Macau turning blind eye on labour trafficking: report
The Macau authorities are still struggling to tackle labour trafficking and help the victims, the U.S. State Department’s ‘Trafficking in Persons Report 2013’ said.
The few labour trafficking cases identified last year were treated as worker disputes and the victims were simply sent packing, the report released on Wednesday U.S. time says.
There were cases of labour trafficking involving 18 mainland Chinese who were disputing their work conditions but they were prosecuted “under worker protection laws,” the U.S. department wrote.
The authorities repatriated the mainland victims “without offering them victim services,” it added.
Macau has a policy offering victims legal alternatives to repatriation.
But “no trafficking victims received such immigration relief after legal proceedings; trafficking victims were repatriated without an option to stay,” the report says.
The U.S. State Department advised Macau to “inspect for evidence of forced labour and appropriately prosecute cases as labour trafficking offences”.
The report does praise the city’s decision to eliminate “a requirement that foreign workers who are fired or quit a job wait six months before obtaining a new position”.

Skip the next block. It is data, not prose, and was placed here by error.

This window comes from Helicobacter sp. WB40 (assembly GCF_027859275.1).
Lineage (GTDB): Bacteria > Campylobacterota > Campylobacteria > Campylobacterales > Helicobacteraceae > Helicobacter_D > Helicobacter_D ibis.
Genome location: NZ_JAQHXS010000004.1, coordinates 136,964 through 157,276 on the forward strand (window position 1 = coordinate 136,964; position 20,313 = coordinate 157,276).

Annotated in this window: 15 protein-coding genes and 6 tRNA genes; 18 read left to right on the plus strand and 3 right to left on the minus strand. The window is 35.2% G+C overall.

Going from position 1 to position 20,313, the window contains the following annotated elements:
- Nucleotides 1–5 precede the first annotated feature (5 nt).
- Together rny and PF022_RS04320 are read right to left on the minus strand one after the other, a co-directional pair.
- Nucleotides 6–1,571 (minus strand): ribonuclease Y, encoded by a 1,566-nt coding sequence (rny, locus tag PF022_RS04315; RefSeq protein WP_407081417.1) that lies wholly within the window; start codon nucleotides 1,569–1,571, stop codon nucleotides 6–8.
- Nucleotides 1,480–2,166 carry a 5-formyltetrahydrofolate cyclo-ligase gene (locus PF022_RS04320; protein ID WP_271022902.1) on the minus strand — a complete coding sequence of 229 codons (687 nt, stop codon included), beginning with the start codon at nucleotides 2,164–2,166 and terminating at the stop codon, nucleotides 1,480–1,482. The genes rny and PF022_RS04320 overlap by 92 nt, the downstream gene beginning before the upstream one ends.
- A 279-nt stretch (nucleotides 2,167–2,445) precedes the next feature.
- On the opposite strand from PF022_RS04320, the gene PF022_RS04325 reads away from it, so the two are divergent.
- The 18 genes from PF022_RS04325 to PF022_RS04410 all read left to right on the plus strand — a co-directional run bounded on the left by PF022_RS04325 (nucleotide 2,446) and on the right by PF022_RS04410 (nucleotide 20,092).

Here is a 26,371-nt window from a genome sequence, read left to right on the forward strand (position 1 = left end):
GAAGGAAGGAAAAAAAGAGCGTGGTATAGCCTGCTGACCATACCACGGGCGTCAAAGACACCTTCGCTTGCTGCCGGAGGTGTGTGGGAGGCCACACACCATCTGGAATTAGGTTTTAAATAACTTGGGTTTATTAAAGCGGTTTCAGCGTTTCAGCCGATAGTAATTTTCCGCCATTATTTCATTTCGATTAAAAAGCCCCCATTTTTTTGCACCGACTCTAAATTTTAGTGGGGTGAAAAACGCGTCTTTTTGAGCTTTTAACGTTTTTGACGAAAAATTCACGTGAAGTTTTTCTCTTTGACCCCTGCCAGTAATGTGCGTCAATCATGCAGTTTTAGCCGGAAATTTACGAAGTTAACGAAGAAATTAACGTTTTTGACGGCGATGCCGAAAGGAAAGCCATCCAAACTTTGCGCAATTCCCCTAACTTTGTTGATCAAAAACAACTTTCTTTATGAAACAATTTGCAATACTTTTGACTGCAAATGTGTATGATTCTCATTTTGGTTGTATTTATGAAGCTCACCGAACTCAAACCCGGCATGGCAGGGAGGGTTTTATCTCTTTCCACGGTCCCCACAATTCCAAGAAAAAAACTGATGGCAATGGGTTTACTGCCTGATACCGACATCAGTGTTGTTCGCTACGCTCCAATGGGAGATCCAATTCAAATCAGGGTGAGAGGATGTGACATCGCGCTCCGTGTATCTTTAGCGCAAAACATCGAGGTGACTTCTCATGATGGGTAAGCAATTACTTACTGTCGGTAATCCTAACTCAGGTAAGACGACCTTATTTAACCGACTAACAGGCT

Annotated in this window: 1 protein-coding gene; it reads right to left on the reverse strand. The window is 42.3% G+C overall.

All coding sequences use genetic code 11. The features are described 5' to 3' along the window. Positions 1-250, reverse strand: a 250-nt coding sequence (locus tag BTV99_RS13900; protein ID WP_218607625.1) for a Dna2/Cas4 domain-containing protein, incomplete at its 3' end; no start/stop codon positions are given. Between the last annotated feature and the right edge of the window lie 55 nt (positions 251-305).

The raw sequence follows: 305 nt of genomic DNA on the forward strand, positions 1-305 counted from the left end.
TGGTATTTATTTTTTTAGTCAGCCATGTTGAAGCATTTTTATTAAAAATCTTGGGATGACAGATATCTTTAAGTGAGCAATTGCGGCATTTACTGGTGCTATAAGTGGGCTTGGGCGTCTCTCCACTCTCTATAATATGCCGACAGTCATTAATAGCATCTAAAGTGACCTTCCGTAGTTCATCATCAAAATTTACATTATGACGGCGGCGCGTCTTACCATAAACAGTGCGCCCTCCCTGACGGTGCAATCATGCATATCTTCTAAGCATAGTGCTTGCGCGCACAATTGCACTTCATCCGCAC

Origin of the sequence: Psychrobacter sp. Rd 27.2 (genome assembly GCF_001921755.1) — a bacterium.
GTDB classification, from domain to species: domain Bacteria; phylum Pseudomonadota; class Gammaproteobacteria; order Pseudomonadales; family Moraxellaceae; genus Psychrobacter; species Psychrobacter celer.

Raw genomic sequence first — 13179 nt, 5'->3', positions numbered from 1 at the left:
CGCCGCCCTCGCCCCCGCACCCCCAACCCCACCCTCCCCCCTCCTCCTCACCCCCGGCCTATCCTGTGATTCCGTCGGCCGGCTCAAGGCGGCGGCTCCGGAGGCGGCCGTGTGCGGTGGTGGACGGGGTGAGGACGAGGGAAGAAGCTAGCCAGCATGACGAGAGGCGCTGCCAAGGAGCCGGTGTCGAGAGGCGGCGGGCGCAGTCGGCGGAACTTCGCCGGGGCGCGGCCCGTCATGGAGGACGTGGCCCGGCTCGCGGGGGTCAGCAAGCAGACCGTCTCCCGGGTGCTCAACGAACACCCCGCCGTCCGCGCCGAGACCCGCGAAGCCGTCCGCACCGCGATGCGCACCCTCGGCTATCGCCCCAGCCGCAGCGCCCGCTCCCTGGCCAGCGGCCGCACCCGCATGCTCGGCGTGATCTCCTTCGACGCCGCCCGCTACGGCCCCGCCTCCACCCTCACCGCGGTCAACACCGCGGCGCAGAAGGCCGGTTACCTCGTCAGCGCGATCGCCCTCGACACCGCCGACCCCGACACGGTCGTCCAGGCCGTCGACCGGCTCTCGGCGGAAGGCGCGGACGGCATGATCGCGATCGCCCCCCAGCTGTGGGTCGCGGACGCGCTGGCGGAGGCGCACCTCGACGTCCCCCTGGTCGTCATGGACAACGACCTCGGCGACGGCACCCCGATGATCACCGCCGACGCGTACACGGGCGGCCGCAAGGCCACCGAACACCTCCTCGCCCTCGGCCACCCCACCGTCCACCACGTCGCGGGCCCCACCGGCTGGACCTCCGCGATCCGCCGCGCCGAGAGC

The U.S. State Department said “this waiting period previously made migrants vulnerable to forced labour”.
However, the information is not correct. The rule was never eliminated, although it underwent some minor changes, enacted last April.
The territory has increased its efforts against sex trafficking, namely by hiring five more prosecutors and training more prosecutors and judges, the report says.
There were “tangible results,” the U.S. State Department wrote, with more investigations launched and nine offenders convicted in one case of forced prostitution.
In that same case 17 women “were not protected as victims” because the court ruled they had voluntarily associated with the defendants.
Cooperation with mainland China and Hong Kong improved but the government from another unnamed “trafficking source country reported a lack of cooperation,” the document adds.
In addition, there were no investigations or prosecutions over child sex tourism, even though “at least” one suspected case of child prostitution in an American-owned casino has been reported.